By: Chloe Rudnicki |Editor in Chief
September 12, 2017
This year was more than just a transition from one grade to the next. Early August 22nd, hundreds of bleary-eyed seniors trekked down to T-Street for Senior Sunrise, where friends crowded together for photographs against a cloudy shoreline, hoping film would immortalize their last first day as students at SCHS. Leis marked the newest leaders on campus in summery hues of pink, purple, and yellow as the class of 2018 made its way to a new set of classes with a new set of classmates with the confidence that comes with having three prior years experience with the drama of the first day.
Diminutive freshmen stared wide-eyed at the looming high school campus teeming with these lei-clad seniors and other students as their parents drove them to the entrance and gave sentimental good-byes as their children, stepping tentatively out of the cars and onto Triton soil, came of age. Sophomores approached the familiar campus, awash in the triumph of having advanced beyond the naivete that accompanies occupying the school’s lowest rung. Juniors, boasting new cars, arrived with trepidation as thoughts of SAT and ACT examinations loomed as omnipresent specters over their first day.
Over the course of eight weeks, eighth graders graduated to the status of ninth graders. Freshman shed their new kid on the block status for the new title of leaders of the underclassmen. Sophomores matured into upperclassmen ready to take on the heightened responsibilities of junior year. Juniors ascended the top of a grueling, four-year climb to the top of the high school social hierarchy, steeling themselves against the coming tide of college applications and senioritis. The first week, couple weeks, or even a month can be marked by students’ awkward transitions into their new academic realities. Workloads, new teachers, and unknown classmates can all stoke anxiety as one comes to terms with the change.
Nonetheless, it is vital to remember that change is an avenue for real growth. It disrupts the dreary monotony of one’s old routine and forces excursions beyond the cozy confines of one’s comfort zone.
A new schedule means new potential for discovery of intellectual interest in a new subject area. AP Environmental Science might stoke a deepened interest in the immediate community’s conservation efforts, or French IV may incite a sudden passion for different cultures. Take Senior Chandler Horton, for example, a student enrolled in IB Biology who is now “looking forward to going more in depth into the topics especially through the labs and IA (internal assessment).” There are always opportunities to find even the smallest nugget of interest if students allow their minds to be blank canvases upon which teachers and the discipline itself can express itself rawly and vibrantly as a depiction of knowledge and growth. If there is one academic quality to arm oneself with when adjusting to classes, curiosity is crucial. Broadening one’s intellectual pallette can draw value out of a high workload school year.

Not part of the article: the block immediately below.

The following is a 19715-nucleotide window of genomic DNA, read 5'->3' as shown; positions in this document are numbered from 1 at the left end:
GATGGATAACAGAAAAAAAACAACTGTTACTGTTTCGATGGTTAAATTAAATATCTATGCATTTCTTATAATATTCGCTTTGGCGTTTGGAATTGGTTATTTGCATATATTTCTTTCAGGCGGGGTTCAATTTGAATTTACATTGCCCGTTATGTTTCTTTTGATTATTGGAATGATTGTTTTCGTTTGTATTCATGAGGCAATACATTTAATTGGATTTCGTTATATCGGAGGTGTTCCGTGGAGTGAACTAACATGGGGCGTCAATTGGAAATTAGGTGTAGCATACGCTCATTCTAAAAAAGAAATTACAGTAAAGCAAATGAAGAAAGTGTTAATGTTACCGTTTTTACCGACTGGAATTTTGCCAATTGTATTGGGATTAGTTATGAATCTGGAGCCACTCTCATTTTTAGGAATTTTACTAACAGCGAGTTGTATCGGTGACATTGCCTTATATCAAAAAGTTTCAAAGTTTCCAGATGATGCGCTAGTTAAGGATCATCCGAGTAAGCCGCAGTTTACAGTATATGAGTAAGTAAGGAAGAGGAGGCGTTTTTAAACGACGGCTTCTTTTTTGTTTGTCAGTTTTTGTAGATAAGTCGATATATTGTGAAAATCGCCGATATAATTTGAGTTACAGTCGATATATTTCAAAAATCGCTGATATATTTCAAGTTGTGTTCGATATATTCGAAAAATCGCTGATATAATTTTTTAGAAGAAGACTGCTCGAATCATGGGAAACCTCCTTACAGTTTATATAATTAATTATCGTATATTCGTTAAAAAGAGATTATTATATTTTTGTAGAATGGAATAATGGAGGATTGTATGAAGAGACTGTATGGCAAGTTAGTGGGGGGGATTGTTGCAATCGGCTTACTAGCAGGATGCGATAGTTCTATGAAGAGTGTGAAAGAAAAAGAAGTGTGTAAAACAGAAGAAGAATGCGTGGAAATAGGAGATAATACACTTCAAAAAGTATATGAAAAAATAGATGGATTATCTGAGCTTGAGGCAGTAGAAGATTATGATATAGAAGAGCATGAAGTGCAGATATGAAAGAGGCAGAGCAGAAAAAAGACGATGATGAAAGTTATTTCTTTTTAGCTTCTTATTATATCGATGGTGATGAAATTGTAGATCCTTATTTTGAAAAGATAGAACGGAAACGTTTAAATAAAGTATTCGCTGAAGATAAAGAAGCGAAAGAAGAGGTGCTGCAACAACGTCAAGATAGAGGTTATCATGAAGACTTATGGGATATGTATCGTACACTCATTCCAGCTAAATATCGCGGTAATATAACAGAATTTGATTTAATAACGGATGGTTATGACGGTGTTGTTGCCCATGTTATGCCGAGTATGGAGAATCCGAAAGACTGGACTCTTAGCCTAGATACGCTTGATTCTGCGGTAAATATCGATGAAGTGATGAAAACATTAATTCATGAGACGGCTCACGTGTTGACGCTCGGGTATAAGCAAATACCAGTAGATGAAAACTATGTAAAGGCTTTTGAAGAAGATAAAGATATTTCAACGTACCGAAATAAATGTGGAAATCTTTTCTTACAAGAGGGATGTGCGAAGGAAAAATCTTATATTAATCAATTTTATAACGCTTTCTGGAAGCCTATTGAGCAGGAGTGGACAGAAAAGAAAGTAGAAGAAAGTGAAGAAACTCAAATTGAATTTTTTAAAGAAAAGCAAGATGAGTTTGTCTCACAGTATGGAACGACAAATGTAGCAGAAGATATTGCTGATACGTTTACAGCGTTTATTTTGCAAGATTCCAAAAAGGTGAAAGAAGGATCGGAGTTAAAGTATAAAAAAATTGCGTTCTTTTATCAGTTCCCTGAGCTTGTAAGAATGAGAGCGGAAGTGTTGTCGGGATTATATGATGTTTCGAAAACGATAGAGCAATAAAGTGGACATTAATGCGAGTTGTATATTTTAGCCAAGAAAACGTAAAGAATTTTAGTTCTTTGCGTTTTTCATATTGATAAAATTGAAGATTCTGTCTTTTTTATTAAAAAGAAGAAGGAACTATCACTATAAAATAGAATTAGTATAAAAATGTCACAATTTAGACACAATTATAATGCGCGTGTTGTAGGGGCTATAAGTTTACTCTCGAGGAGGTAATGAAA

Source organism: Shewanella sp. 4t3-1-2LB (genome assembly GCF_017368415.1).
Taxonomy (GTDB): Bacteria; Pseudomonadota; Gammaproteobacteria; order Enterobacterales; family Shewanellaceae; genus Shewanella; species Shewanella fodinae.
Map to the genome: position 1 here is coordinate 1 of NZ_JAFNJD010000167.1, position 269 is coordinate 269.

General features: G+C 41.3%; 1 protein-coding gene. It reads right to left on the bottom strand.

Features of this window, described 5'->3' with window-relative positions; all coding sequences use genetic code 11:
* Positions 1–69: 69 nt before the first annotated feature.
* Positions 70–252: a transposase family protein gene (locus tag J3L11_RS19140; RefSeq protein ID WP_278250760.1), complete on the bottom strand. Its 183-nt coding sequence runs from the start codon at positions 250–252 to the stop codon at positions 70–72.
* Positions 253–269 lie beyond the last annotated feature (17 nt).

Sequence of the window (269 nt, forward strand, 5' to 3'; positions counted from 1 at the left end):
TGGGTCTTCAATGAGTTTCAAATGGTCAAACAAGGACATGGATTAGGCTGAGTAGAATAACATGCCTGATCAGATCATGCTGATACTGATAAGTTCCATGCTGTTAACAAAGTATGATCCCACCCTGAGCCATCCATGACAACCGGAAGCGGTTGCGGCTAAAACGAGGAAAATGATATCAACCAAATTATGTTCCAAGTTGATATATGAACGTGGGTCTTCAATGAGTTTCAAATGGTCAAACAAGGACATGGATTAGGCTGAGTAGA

The same mentality to resist the temptation to retreat into the status quo can be applied to making new friends, getting to know new teachers, or even becoming accustomed to the new English building (the bathrooms are quite the upgrade). When confronting the unknown, a spirit of optimism and willingness to accept adversity head-on are instrumental in constructing the foundation for a successful, fulfilling year at San Clemente High School. For some students, this is their first year. For others, their last. Regardless of seniority, all students are privileged with “exciting opportunities” as divulged by Seniors Katee Fairon and Ariana Winsten, and a clean slate upon which one’s high school narrative can be written for the first time or revised to reflect something better. On behalf of the Triton Times, embrace change and make the 2017-2018 school year the best one yet!